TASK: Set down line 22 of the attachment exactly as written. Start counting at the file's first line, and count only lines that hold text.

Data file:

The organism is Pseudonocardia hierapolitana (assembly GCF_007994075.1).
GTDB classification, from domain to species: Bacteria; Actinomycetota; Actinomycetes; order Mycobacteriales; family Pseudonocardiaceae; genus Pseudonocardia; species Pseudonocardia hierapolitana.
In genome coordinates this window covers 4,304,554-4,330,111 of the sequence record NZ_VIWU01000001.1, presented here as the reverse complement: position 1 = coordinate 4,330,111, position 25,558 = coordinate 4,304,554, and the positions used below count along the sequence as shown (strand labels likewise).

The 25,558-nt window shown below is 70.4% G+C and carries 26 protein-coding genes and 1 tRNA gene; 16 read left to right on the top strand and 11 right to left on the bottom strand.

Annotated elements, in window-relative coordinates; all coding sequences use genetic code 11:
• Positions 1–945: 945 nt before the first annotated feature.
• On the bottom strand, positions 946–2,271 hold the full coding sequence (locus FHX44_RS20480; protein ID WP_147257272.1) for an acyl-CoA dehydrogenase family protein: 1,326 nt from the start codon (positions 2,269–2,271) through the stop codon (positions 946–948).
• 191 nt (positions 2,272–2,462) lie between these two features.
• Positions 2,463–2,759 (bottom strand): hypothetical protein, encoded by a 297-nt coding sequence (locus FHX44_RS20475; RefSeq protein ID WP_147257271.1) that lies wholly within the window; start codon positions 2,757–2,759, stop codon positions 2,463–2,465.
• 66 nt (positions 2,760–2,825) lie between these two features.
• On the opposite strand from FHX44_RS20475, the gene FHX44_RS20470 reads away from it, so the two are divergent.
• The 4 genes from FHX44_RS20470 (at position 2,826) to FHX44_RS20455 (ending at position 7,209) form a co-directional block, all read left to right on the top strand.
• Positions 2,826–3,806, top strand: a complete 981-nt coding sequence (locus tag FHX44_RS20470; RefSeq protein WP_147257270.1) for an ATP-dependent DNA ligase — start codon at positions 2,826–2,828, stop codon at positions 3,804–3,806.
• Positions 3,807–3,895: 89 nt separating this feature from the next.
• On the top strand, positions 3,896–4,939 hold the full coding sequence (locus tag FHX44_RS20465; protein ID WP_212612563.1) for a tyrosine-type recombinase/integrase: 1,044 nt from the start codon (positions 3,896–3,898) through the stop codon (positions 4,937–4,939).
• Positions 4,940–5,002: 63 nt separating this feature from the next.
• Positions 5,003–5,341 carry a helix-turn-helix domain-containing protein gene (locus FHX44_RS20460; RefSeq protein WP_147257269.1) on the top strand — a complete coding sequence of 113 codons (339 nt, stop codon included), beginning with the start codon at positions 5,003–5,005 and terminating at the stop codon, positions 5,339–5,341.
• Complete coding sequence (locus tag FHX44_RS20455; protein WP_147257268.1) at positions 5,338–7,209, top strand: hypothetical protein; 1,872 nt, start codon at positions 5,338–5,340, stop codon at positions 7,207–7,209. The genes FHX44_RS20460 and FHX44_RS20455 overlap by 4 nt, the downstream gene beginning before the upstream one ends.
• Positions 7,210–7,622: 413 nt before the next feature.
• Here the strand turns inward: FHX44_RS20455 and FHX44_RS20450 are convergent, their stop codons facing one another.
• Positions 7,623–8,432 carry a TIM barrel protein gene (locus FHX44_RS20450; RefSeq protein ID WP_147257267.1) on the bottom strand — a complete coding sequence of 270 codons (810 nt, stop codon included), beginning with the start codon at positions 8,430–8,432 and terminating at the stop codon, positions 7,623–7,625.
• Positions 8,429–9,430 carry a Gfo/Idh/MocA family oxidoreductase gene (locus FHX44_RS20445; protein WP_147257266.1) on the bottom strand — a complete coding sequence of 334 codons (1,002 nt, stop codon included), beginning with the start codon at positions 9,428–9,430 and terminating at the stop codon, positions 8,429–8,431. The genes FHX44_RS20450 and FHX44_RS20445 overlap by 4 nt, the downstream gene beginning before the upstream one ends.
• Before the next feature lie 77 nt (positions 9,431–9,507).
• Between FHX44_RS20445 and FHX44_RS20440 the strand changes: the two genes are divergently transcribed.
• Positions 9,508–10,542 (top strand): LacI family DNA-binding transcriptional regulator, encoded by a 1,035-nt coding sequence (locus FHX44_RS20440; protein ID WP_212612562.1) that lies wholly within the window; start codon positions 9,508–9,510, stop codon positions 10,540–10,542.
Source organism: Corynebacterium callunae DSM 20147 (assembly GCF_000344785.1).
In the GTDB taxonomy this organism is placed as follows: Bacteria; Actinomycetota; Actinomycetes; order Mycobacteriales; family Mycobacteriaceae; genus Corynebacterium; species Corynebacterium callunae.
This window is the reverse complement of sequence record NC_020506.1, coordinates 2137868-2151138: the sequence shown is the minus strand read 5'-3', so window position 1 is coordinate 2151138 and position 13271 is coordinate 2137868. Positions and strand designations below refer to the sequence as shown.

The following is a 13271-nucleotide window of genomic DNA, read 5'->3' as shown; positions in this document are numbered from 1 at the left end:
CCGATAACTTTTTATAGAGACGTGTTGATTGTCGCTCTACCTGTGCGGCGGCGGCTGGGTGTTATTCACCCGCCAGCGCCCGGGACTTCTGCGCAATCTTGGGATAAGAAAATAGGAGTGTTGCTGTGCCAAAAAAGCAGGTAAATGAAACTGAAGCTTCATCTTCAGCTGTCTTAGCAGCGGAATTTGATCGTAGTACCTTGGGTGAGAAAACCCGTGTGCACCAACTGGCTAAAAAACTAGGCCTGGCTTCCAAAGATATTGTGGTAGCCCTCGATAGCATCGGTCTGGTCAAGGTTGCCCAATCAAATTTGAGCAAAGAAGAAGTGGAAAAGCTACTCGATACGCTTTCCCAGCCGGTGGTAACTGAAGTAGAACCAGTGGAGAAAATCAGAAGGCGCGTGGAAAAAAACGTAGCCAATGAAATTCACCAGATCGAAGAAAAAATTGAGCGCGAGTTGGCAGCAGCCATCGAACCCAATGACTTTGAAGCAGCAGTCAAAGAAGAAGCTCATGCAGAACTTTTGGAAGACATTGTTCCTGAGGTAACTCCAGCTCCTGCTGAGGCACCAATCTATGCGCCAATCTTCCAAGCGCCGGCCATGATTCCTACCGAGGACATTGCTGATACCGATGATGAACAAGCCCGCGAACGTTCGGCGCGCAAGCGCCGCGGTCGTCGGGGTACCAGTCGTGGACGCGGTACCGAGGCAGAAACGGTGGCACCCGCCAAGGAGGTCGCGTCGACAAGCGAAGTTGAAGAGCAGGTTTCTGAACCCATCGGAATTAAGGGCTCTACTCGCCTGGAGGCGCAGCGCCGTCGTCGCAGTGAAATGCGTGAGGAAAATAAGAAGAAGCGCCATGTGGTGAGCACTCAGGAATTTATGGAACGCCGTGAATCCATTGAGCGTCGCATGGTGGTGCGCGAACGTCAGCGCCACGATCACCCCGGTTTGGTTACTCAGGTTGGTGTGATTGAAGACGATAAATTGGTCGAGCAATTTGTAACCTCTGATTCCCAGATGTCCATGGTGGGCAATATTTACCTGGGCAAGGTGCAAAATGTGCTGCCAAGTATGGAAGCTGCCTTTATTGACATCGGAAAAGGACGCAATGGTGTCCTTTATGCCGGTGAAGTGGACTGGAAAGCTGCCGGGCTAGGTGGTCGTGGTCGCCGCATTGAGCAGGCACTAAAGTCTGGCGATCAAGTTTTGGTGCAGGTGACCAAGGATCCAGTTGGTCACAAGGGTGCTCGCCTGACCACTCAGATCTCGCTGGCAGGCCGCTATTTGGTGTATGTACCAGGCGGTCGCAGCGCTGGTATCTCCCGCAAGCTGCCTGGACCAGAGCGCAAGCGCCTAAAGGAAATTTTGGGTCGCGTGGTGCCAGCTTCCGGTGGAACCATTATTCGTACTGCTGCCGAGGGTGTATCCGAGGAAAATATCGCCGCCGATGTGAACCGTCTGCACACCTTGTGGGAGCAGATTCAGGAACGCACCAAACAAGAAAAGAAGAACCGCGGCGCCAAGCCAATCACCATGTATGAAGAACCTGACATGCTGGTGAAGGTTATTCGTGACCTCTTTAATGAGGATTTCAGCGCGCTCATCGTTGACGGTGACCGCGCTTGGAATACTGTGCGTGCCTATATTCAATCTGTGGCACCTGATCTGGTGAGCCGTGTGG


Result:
• Positions 8,429–9,430 carry a Gfo/Idh/MocA family oxidoreductase gene (locus FHX44_RS20445; protein WP_147257266.1) on the bottom strand — a complete coding sequence of 334 codons (1,002 nt, stop codon included), beginning with the start codon at positions 9,428–9,430 and terminating at the stop codon, positions 8,429–8,431. The genes FHX44_RS20450 and FHX44_RS20445 overlap by 4 nt, the downstream gene beginning before the upstream one ends.